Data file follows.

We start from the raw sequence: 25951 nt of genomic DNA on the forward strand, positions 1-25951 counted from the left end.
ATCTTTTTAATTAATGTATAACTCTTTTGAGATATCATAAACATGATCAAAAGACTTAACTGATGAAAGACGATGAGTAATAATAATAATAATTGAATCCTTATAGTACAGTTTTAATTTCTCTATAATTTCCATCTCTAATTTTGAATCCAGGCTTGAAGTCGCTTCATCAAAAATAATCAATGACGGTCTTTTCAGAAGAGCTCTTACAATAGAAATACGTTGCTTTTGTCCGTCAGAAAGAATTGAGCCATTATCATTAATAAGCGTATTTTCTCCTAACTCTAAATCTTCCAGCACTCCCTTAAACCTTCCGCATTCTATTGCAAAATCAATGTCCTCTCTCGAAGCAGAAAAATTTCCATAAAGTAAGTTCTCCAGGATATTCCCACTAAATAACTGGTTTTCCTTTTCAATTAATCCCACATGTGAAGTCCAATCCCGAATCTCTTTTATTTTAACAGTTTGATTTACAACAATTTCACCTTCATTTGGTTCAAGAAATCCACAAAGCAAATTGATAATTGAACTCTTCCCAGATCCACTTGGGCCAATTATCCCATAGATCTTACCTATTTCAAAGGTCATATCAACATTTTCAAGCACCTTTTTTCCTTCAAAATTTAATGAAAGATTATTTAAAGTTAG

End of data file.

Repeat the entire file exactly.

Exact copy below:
We start from the raw sequence: 25951 nt of genomic DNA on the forward strand, positions 1-25951 counted from the left end.
ATCTTTTTAATTAATGTATAACTCTTTTGAGATATCATAAACATGATCAAAAGACTTAACTGATGAAAGACGATGAGTAATAATAATAATAATTGAATCCTTATAGTACAGTTTTAATTTCTCTATAATTTCCATCTCTAATTTTGAATCCAGGCTTGAAGTCGCTTCATCAAAAATAATCAATGACGGTCTTTTCAGAAGAGCTCTTACAATAGAAATACGTTGCTTTTGTCCGTCAGAAAGAATTGAGCCATTATCATTAATAAGCGTATTTTCTCCTAACTCTAAATCTTCCAGCACTCCCTTAAACCTTCCGCATTCTATTGCAAAATCAATGTCCTCTCTCGAAGCAGAAAAATTTCCATAAAGTAAGTTCTCCAGGATATTCCCACTAAATAACTGGTTTTCCTTTTCAATTAATCCCACATGTGAAGTCCAATCCCGAATCTCTTTTATTTTAACAGTTTGATTTACAACAATTTCACCTTCATTTGGTTCAAGAAATCCACAAAGCAAATTGATAATTGAACTCTTCCCAGATCCACTTGGGCCAATTATCCCATAGATCTTACCTATTTCAAAGGTCATATCAACATTTTCAAGCACCTTTTTTCCTTCAAAATTTAATGAAAGATTATTTAAAGTTAG